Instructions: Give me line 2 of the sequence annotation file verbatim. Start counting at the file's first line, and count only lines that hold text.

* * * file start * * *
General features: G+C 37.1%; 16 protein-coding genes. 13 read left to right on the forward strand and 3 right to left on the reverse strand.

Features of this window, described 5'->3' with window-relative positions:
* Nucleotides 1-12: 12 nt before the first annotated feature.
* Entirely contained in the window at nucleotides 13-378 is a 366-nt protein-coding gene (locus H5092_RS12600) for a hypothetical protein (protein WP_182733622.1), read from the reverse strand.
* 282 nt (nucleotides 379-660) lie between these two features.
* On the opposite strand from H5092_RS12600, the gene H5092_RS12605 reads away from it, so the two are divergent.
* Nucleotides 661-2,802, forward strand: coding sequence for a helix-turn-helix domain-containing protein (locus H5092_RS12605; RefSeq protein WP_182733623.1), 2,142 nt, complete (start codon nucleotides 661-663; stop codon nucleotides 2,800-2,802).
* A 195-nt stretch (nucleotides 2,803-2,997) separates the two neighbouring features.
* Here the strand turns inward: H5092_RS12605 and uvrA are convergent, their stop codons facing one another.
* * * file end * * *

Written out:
Features of this window, described 5'->3' with window-relative positions: